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  1. Stan Franklin, Cognitive Agents Architecture and Theory (CAAT).
    Cognition, writ broadly to include motivation and emotion, is best conceived of as control structure for autonomous agents . Autonomous agents are situated in a environment. They both sense and act on that environment, over time, so as to effect subsequent sensing. Examples of such agents include humans, animals, some mobile robots, some artificial life creatures (who "live" in a simulated environment on a computer) and some software agents (who "live" in a file system, a database, or on a network). (...)
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  2. Usef Faghihi & Stan Franklin (2012). The LIDA Model as a Foundational Architecture for AGI. In Pei Wang & Ben Goertzel (eds.), Theoretical Foundations of Artificial General Intelligence. Springer. 103--121.
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  3. Uma Ramamurthy, Stan Franklin & Pulin Agrawal (2012). Self-System in a Model of Cognition. International Journal of Machine Consciousness 4 (02):325-333.
  4. Stan Franklin (2011). Global Workspace Theory, Shanahan, and Lida. International Journal of Machine Consciousness 3 (02):327-337.
  5. Wendell Wallach, Colin Allen & Stan Franklin (2011). Consciousness and Ethics: Artificially Conscious Moral Agents. International Journal of Machine Consciousness 3 (01):177-192.
  6. Wendell Wallach, Stan Franklin & Colin Allen (2010). A Conceptual and Computational Model of Moral Decision Making in Human and Artificial Agents. Topics in Cognitive Science 2 (3):454-485.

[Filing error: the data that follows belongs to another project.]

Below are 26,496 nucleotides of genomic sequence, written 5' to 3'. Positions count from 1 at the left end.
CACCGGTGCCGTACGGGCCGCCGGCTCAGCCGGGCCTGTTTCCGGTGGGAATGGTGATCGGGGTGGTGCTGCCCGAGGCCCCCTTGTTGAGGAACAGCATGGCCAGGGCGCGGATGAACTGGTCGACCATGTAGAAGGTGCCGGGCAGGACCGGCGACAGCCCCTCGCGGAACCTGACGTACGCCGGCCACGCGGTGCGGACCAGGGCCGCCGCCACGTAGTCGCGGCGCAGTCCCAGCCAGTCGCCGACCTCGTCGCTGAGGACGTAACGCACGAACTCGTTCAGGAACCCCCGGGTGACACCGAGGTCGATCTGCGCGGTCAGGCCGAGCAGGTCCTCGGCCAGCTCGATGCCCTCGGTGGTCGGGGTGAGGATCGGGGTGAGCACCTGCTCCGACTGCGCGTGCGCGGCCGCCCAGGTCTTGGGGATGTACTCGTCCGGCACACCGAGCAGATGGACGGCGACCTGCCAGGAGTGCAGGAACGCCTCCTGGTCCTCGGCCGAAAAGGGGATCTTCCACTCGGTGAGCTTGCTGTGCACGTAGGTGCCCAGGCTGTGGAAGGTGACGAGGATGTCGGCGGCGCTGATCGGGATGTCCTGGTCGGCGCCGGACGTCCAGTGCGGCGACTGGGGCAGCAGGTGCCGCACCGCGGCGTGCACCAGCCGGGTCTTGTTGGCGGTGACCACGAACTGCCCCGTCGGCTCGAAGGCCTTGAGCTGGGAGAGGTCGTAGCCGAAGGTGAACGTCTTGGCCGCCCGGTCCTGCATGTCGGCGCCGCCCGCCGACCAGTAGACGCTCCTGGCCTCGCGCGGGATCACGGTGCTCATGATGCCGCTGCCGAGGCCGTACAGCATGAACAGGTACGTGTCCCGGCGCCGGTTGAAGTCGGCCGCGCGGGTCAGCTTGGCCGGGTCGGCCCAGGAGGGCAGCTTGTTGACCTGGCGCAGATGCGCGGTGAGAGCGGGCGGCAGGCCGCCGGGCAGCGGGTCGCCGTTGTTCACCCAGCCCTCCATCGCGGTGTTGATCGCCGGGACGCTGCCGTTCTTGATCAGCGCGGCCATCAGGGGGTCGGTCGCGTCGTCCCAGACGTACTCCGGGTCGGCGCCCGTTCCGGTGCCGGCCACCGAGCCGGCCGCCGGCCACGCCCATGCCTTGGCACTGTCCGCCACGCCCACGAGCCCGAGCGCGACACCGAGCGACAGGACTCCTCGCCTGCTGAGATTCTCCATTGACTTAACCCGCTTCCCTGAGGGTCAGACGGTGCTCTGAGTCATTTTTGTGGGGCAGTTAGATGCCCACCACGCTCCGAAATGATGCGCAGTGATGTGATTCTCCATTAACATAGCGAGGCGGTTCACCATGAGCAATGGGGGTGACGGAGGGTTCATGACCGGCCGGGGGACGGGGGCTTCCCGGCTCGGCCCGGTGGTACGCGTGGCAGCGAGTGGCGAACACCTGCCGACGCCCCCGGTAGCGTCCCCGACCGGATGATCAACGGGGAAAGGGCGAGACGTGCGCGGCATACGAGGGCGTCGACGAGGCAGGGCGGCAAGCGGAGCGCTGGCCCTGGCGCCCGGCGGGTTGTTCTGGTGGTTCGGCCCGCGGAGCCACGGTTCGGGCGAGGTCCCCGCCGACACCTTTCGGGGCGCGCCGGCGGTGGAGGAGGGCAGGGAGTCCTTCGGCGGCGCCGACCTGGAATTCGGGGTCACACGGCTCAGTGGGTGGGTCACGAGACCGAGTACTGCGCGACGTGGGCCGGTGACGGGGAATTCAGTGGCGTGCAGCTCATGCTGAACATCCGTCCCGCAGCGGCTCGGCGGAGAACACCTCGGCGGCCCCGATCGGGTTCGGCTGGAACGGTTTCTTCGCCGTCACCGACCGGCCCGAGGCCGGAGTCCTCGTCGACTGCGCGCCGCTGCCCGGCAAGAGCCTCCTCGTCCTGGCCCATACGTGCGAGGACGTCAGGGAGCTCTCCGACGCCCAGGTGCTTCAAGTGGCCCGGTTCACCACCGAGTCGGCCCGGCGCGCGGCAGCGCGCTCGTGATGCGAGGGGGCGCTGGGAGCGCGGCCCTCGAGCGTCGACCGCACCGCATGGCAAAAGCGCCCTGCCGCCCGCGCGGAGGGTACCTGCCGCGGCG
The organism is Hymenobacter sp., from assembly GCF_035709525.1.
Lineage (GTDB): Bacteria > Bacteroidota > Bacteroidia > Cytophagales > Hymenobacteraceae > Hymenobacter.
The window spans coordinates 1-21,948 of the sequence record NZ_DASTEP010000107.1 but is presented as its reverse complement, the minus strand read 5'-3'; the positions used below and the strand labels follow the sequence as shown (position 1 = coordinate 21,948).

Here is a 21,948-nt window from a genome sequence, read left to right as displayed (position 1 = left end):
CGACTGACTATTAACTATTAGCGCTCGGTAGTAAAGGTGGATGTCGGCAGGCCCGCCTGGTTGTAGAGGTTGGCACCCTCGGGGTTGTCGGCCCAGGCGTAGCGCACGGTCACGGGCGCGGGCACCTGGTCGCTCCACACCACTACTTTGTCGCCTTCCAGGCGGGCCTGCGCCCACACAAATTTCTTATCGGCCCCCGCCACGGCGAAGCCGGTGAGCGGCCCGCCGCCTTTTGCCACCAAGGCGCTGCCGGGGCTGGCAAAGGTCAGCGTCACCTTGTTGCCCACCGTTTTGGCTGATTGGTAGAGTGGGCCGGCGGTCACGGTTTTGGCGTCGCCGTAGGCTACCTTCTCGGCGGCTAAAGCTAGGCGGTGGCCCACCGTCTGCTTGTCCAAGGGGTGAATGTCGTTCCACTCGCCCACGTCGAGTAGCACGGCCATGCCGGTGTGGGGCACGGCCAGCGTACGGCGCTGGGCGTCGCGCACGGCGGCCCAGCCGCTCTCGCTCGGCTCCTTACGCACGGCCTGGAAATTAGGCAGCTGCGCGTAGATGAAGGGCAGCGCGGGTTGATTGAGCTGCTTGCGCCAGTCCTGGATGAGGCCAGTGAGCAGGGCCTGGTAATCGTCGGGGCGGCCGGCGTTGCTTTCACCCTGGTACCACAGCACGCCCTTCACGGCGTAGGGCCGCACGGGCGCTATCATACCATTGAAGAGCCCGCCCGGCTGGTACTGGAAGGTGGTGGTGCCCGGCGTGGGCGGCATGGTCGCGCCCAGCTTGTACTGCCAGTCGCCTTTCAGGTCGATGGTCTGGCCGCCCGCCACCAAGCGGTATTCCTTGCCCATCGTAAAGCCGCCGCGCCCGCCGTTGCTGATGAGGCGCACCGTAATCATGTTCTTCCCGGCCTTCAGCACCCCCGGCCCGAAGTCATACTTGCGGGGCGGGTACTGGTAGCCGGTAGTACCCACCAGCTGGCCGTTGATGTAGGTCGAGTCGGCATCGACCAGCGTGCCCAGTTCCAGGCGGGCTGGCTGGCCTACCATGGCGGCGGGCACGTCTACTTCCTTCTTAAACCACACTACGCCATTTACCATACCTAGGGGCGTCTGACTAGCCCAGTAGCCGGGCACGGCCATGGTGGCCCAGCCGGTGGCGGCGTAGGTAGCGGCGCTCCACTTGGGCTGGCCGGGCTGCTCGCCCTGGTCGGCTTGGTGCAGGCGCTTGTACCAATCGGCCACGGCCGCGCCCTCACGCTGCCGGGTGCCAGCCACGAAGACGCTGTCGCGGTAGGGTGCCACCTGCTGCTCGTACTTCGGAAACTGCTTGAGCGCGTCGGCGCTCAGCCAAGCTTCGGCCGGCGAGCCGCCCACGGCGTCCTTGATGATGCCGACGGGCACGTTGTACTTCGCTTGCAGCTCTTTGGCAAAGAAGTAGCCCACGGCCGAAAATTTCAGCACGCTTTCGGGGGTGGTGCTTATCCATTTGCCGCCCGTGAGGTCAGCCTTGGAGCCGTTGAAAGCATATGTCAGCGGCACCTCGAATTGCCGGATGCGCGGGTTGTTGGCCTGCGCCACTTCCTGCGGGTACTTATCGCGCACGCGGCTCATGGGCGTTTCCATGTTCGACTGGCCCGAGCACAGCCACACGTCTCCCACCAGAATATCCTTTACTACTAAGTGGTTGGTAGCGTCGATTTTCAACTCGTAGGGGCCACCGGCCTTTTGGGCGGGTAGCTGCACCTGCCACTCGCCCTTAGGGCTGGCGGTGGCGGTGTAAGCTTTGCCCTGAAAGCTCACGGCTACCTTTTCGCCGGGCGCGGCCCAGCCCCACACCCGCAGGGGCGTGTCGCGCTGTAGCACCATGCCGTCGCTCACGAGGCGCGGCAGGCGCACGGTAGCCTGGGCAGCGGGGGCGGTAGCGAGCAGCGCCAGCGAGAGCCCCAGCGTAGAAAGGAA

Recently, there has been a resurgence of interest in general, comprehensive models of human cognition. Such models aim to explain higher-order cognitive faculties, such as deliberation and planning. Given a computational representation, the validity of these models can be tested in computer simulations such as software agents or embodied robots. The push to implement computational models of this kind has created the field of artificial general intelligence (AGI). Moral decision making is arguably one of the most challenging tasks for computational (...)
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  7. Bernard J. Baars & Stan Franklin (2009). Consciousness is Computational: The Lida Model of Global Workspace Theory. International Journal of Machine Consciousness 1 (01):23-32.
  8. Stan Franklin, Sidney D'Mello, Bernard J. Baars & Uma Ramamurthy (2009). Evolutionary Pressures for Perceptual Stability and Self as Guides to Machine Consciousness. International Journal of Machine Consciousness 1 (01):99-110.
  9. Uma Ramamurthy & Stan Franklin (2009). Resilient Architectures to Facilitate Both Functional Consciousness and Phenomenal Consciousness in Machines. International Journal of Machine Consciousness 1 (02):243-253.
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  10. Bernard J. Baars, Uma Ramamurthy & Stan Franklin (2007). How Deliberate, Spontaneous, and Unwanted Memories Emerge in a Computational Model of Consciousness. In John H. Mace (ed.), Involuntary Memory. New Perspectives in Cognitive Psychology. Blackwell Publishing. 177-207.
  11. Stan Franklin (2007). Walter J. Freeman, How Brains Make Up Their Minds. Minds and Machines 17 (3):353-356.
  12. Ron Sun & Stan Franklin (2007). Computational Models of Consciousness: A Taxonomy and Some Examples. In Philip David Zelazo, Morris Moscovitch & Evan Thompson (eds.), The Cambridge Handbook of Consciousness. Cambridge. 151--174.
  13. Bernard J. Baars & Stan Franklin (2003). How Conscious Experience and Working Memory Interact. Trends in Cognitive Sciences 7 (4):166-172.
  14. Stan Franklin (2003). A Conscious Artifact? Journal of Consciousness Studies 10 (4-5):4-5.
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  15. Stan Franklin (2003). Ida: A Conscious Artifact? Journal of Consciousness Studies 10 (4):47-66.
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  16. Stan Franklin, Conscious Software: A Computational View of Mind.
  17. Aregahegn S. Negatu & Stan Franklin (2002). An Action Selection Mechanism for "Conscious" Software Agents. Cognitive Science Quarterly. Special Issue 2 (3):362-384.
  18. Stan Franklin (2001). Models as Implementations of a Theory, Rather Than Simulations: Dancing to a Different Drummer. Behavioral and Brain Sciences 24 (6):1059-1059.